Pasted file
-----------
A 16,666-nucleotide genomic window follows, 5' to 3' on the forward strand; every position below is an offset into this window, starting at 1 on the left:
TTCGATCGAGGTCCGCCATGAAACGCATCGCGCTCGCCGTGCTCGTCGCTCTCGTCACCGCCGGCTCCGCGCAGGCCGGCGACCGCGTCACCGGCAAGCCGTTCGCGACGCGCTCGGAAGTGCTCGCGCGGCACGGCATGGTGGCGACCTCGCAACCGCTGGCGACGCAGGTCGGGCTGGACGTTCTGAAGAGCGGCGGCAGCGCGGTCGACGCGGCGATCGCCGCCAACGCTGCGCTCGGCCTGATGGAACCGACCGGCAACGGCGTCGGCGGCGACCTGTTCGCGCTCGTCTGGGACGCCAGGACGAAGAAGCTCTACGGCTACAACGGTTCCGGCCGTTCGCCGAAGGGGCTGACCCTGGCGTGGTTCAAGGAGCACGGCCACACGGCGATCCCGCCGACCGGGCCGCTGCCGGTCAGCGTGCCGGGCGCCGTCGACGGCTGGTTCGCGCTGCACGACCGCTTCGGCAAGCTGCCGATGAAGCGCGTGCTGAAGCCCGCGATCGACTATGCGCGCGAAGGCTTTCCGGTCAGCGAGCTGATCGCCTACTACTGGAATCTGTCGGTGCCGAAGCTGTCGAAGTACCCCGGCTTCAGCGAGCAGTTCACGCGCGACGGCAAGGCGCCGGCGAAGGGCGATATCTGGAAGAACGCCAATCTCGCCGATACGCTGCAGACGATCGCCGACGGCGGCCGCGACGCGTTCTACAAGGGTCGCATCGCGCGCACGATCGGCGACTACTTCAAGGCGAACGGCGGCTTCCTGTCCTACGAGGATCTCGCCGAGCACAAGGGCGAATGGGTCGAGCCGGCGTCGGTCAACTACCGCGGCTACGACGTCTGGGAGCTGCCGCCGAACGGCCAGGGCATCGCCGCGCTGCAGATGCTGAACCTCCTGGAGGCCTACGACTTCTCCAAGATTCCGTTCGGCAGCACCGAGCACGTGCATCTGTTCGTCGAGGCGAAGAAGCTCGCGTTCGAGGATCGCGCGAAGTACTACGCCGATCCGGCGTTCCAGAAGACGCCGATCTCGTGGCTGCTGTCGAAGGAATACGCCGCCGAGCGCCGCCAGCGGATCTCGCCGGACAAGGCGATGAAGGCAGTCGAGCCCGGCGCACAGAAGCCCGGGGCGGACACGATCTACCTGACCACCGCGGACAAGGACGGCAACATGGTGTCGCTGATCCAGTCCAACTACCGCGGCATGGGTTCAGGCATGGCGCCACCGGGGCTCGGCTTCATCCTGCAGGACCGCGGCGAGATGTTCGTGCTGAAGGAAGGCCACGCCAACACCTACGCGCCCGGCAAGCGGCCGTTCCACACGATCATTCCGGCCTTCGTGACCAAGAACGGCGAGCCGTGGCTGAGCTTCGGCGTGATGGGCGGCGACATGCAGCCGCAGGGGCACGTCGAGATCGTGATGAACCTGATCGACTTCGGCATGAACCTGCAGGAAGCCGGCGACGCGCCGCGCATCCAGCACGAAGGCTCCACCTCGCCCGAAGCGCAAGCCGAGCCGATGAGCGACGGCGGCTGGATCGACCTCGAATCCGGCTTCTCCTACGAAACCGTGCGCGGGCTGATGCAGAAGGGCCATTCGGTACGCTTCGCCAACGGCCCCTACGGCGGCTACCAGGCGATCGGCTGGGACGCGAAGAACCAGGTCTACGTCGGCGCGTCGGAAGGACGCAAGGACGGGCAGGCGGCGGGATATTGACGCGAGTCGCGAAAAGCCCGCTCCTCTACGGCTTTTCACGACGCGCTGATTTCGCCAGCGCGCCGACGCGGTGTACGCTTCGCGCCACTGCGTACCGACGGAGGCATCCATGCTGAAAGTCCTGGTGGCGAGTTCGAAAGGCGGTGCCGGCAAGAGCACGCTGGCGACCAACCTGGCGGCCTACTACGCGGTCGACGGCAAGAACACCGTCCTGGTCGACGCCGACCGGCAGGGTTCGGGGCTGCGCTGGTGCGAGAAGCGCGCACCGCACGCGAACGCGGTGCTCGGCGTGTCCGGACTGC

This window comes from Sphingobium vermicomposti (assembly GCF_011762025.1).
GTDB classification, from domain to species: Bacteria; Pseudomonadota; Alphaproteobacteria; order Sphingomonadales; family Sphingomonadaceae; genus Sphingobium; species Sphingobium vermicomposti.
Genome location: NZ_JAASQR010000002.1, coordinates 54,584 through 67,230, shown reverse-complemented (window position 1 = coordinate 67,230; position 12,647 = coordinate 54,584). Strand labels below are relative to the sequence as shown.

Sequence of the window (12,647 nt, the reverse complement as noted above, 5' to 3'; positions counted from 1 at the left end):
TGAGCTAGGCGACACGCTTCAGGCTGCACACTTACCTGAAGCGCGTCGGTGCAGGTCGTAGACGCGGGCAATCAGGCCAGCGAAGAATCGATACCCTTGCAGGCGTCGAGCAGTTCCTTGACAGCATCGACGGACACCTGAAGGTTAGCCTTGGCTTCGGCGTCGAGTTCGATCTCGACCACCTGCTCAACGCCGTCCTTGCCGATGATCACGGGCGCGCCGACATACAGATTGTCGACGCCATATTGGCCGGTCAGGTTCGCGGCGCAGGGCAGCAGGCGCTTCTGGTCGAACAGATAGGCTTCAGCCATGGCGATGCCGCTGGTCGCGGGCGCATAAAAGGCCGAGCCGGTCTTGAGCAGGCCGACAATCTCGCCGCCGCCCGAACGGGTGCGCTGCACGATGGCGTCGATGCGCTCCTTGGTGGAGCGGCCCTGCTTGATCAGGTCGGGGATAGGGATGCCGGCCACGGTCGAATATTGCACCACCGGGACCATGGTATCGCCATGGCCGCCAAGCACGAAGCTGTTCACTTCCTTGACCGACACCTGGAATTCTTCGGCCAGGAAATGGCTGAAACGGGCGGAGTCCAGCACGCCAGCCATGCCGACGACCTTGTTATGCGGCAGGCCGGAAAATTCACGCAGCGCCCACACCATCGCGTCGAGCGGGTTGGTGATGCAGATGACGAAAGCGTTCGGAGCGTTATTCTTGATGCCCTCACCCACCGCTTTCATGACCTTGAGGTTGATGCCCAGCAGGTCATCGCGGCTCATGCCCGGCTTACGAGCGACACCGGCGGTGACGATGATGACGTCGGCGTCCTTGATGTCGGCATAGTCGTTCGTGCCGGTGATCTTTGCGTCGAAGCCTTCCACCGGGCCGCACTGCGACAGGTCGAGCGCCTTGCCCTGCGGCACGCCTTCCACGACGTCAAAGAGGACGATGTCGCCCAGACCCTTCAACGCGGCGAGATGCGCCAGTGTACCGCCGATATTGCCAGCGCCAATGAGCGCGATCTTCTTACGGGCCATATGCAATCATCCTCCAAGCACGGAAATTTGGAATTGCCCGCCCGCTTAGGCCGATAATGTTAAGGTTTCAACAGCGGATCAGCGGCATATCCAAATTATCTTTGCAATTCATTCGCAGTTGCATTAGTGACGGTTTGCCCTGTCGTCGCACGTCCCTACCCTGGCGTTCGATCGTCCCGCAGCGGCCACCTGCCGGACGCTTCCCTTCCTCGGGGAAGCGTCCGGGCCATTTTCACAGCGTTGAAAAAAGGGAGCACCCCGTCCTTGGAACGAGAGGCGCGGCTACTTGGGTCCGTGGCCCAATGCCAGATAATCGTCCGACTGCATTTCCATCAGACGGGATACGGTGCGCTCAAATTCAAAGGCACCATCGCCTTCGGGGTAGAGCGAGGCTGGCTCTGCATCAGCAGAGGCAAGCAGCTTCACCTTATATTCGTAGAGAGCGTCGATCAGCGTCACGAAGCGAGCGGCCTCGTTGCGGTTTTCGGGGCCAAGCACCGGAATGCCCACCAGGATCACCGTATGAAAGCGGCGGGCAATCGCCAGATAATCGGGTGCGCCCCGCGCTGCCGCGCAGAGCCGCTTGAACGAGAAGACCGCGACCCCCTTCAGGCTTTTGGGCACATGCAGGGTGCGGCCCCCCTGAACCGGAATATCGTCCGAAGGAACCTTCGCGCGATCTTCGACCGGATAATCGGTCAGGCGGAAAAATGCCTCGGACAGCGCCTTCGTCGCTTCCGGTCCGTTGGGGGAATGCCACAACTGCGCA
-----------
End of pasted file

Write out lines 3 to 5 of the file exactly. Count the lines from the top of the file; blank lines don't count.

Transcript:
This window comes from Sphingobium vermicomposti (assembly GCF_011762025.1).
GTDB classification, from domain to species: Bacteria; Pseudomonadota; Alphaproteobacteria; order Sphingomonadales; family Sphingomonadaceae; genus Sphingobium; species Sphingobium vermicomposti.
Genome location: NZ_JAASQR010000002.1, coordinates 54,584 through 67,230, shown reverse-complemented (window position 1 = coordinate 67,230; position 12,647 = coordinate 54,584). Strand labels below are relative to the sequence as shown.